Last Tuesday he was engaged to ride Em ma
Manley in the fourth race at 105 pounds, and in
order to lose the necessary amount of avoirdu
pois, abstained from food for thirty-six hours,
besides sweating and taking a number of Turk
ish baths. This was reducing in more haste
than is usually the case, and, in consequence,
the jockey was very weak when he leaped into
J tie saddle, and expressed himself as having un
dergone a severe strain on bis nervous system
to no purpose, as his horse could not possibly
win the race. In fact, so confident was be of
being unable to win that he sent his money
into the ring to be played upon Hindoo Rose,
the favorite. Emma Manley was at comfortable
odds in the betting, but won her race in the end
by a head only, due to Tomkins' masterly
In the mean time the rider had given orders
at bis stable to have a hearty meal prepared, as
he wanted to eat immediately after the race.
Weighing out after his victory, he tipped the
scales at 105 pounds, including the saddle. A
half hour later he again sauntered toward the
weighing room, a toothpick in one hand and a
cigarette in the other, having partaken of his
much relished meal. Out of curiosity he re
quested that his weight be taken, and to the
amazement of those in the little room, he bal
anced the Fairbanks at just 114 pounds He had
eaten a nine-pound supper.
Mr. Beecher’s Old Home.
From the Few York World.
In a few weeks strangers will be domiciled
under the roof of the spacious house on Hicks
street, Brooklyn, where for several years past,
the Beocher family has resided, and where the
last moments of the great divine were quietly
passed. All the old furniture has been removed;
in fact, the house has been stripped entirely of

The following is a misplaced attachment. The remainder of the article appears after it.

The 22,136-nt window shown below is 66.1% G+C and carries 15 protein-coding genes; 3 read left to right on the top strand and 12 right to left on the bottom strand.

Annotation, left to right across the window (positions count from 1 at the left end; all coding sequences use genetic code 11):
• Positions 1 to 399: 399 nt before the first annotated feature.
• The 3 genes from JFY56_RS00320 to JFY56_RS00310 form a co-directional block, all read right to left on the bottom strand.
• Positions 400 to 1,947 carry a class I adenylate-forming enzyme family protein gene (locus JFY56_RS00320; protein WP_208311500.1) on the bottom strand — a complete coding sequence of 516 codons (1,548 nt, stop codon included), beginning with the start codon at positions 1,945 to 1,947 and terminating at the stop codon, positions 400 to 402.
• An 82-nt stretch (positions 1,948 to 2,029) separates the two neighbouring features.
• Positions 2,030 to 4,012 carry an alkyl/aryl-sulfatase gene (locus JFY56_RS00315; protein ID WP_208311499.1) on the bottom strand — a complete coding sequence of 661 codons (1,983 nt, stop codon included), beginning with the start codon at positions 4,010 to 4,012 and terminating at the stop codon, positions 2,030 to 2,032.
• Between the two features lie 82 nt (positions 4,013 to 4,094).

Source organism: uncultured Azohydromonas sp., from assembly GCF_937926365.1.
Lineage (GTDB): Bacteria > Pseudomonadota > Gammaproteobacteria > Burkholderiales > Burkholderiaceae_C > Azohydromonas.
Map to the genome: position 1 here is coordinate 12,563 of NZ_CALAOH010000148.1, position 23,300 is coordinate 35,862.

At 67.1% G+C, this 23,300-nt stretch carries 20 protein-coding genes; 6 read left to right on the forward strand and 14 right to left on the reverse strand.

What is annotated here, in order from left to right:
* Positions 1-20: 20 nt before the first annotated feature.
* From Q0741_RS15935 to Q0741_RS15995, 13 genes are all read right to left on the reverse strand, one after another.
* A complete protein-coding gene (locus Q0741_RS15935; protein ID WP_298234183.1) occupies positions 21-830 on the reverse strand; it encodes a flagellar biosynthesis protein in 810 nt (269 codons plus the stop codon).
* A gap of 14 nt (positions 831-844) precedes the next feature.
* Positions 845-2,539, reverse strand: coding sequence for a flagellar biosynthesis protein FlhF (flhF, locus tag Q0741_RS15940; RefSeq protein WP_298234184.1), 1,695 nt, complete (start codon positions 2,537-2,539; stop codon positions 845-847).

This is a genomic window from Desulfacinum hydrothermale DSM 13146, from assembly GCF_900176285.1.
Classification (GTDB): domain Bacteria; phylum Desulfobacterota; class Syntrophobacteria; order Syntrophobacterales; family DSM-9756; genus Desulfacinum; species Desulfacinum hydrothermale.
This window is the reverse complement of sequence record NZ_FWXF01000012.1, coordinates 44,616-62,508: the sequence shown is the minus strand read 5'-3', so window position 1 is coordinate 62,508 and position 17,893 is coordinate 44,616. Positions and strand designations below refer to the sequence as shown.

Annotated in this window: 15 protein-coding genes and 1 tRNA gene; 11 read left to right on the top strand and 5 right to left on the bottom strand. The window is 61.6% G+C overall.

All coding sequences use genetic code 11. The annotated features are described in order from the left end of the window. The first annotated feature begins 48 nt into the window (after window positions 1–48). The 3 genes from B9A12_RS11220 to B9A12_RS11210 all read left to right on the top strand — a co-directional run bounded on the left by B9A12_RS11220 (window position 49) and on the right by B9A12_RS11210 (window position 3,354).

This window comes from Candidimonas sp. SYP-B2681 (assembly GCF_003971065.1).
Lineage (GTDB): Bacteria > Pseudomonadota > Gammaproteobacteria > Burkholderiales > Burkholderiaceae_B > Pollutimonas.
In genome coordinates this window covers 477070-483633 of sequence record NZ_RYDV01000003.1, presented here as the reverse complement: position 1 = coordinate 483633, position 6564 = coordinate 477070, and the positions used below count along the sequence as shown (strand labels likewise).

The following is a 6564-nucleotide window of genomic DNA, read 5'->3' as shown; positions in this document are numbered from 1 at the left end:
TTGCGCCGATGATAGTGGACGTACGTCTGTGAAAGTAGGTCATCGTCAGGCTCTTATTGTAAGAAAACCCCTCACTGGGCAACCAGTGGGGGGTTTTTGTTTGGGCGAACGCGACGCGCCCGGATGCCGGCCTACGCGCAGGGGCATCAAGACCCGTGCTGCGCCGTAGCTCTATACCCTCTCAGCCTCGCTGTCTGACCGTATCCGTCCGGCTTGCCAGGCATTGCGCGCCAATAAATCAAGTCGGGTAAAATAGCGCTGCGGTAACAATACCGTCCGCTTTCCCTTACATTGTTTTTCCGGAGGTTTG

its old belongings and is now being entirely re
furnished. It has been leased by Col. Beecher
to Mrs. 3!aria White of No. 02 Clark street, who
will use the premises for letting out furnished
rooms. 31rs. White is an old friend of the family
and a member of Plymouth church. For tern
years her husband was connected with the May
flower Mission, he holding the position of Super
intendent at the time of his death. Since hiring
the house Mrs. White has been the daily recipi
ent of visits from persons who desired to see the
room wherein 31r. Beeeher died. These reouests
Mrs. White has refused to grant, thinking it
nothing but idle curiosity on the part of those
who de.-ired to see the rooms.
“One day last week,” said 3lrs. White last
night, “while in the house 1 received a visit
from an elderly, well-dressed man, who asked,
to sec the Rev. Mr. Beecher. He did not look
like a stranger in the city, hut appeared very
surprised when informed that Mr. Beeeher had
been dead some months. No; I shall not make
any distinction in the room wherein 3lr. Beecher
died. It will be let out just the same as any
A Bouquet of Girls.
Bar Harbor letter in Bouton Pont.
It in amusing to see the different types of Kiris
in this choice rosebud garden. There is the lux
uriant, full-petaled Jacqueminot, pronounced in
color, graceful in form. This is the New York
girl, whose gay and self-possessed air makes her
always mistress of the situa ion, high-bred but
assured, gracious hut ceremonious, careful in
discriminating, fashionable but pious. Nextthe
sweet and beautiful white rose, full of subtle
charm, graceful and persuasive. This is the
Philadelphia girl. You would never confound
her with her sister from New York; less bril